The Invisible City: Houston's Housing Crisis
Arguably, James Blue’s most ambitious project, this “complex documentary” (in Blue’s words) was originally made in five one-hour episodes as an interactive public television series. The sixth episode, which summarized the series, will be screened today. Blue and renowned architect Adele Santos take us on a tour of 1970s Houston, a divided city, growing in the midst of an oil boom. Skyscrapers going up, unemployment going down. One thousand new residents were arriving per week. But the filmmakers see two cities. Visible Houston is populated by well-educated citizens earning high wages with no state or income taxes. Invisible Houston, for whom the most basic city services did not exist, was inhabited by poorly educated citizens earning low wages. Thanks to the boom, both had jobs, but a hardworking resident of the invisible Houston could be living in a car or a tin shed.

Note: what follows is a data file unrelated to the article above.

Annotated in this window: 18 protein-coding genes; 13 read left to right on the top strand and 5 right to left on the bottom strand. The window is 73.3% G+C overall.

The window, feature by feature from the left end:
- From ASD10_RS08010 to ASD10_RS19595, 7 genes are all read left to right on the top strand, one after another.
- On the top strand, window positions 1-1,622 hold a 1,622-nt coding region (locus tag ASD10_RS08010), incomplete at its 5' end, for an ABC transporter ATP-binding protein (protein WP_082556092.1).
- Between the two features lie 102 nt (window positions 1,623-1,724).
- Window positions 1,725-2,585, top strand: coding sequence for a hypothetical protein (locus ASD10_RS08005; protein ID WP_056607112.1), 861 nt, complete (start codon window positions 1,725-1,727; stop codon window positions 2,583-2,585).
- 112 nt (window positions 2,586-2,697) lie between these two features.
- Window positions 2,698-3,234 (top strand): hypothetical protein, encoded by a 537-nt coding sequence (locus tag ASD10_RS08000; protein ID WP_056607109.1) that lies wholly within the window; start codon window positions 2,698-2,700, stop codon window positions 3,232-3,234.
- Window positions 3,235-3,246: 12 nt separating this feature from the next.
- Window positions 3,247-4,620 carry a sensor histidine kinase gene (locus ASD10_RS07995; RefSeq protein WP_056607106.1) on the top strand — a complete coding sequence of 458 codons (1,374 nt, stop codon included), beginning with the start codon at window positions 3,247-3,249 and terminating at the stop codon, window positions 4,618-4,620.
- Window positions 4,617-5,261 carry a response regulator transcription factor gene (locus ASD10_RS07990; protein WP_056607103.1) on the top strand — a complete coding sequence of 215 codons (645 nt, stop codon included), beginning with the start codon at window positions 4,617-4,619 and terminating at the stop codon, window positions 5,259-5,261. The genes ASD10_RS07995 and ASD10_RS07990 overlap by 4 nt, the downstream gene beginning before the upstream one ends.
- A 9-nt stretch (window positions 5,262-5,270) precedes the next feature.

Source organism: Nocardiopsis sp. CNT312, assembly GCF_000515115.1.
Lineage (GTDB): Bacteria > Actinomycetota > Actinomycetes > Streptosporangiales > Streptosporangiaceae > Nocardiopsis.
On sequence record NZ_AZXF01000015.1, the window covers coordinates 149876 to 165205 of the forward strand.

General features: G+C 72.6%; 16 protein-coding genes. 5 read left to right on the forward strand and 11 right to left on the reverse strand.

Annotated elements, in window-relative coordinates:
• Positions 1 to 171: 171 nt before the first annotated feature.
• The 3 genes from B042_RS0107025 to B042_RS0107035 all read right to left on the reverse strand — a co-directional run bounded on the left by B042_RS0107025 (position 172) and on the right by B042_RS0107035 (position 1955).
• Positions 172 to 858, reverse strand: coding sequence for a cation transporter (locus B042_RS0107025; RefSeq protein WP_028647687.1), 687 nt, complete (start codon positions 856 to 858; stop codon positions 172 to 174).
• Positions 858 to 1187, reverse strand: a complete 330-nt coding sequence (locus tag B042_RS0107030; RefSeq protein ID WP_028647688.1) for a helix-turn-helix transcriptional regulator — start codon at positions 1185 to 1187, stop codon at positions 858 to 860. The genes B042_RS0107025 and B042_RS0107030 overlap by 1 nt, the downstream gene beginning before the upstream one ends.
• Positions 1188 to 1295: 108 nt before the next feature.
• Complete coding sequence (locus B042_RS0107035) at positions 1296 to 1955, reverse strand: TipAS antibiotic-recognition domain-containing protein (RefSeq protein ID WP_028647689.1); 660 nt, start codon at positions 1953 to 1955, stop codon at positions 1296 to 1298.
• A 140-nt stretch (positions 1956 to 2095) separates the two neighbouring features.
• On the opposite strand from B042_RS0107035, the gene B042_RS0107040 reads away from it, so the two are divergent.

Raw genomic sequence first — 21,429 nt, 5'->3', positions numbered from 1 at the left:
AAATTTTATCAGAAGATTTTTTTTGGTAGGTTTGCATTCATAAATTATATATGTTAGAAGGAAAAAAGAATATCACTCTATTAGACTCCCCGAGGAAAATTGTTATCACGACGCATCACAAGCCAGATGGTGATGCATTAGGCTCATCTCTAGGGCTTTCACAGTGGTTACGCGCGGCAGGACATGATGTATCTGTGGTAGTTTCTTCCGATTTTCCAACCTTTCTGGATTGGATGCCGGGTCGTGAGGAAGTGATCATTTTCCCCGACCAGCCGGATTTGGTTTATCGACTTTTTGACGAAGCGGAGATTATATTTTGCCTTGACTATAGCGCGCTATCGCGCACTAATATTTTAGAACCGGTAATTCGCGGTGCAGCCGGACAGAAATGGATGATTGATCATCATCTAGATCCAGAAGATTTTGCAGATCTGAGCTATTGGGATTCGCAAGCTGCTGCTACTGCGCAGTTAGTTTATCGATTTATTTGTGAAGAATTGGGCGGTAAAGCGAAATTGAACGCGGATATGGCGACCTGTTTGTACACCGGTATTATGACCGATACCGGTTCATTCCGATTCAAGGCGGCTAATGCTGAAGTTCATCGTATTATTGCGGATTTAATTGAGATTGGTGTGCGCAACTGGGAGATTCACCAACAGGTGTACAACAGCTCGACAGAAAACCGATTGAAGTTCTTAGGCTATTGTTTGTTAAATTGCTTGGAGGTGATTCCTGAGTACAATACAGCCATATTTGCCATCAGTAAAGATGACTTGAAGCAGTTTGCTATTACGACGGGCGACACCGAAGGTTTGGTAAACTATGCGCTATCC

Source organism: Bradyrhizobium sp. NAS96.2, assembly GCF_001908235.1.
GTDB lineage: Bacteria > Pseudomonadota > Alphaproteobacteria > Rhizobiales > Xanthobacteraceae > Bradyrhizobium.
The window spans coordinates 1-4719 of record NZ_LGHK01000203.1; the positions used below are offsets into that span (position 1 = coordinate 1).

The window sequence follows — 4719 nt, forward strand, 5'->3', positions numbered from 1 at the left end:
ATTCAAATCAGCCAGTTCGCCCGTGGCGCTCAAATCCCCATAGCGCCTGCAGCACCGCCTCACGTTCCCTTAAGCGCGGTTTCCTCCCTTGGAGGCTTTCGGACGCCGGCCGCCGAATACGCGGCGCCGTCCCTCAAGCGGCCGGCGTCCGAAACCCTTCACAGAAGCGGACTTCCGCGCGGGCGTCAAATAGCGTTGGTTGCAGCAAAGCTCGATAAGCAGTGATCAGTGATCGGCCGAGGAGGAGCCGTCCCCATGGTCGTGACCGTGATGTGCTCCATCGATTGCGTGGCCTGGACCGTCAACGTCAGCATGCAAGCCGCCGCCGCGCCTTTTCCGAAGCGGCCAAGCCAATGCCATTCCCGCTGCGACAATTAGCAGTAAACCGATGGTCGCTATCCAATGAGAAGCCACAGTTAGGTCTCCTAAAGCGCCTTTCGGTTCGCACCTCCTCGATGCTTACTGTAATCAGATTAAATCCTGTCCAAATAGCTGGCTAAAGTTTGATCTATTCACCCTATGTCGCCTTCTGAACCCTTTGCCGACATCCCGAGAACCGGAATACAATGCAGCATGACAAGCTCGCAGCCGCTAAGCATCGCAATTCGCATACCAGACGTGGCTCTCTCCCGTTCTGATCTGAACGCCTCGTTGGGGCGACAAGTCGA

“The complex documentary began with a concern for and a commitment to changing a particular situation in an urban culture in which Blue himself lived. It was not to take a side but to explore all the facts in their complexity, and to research the problem in books and interviews and consultations with as many citizens from every strata [sic] involved in the issue, either as manager or victim.”
--Dr. Gerald O’Grady, professor, film historian, and James Blue archivist
|Country, Year||United States, 1977|
|Director||James Blue and Adele Santos|
|Runtime||59 MINS, 00 SECS|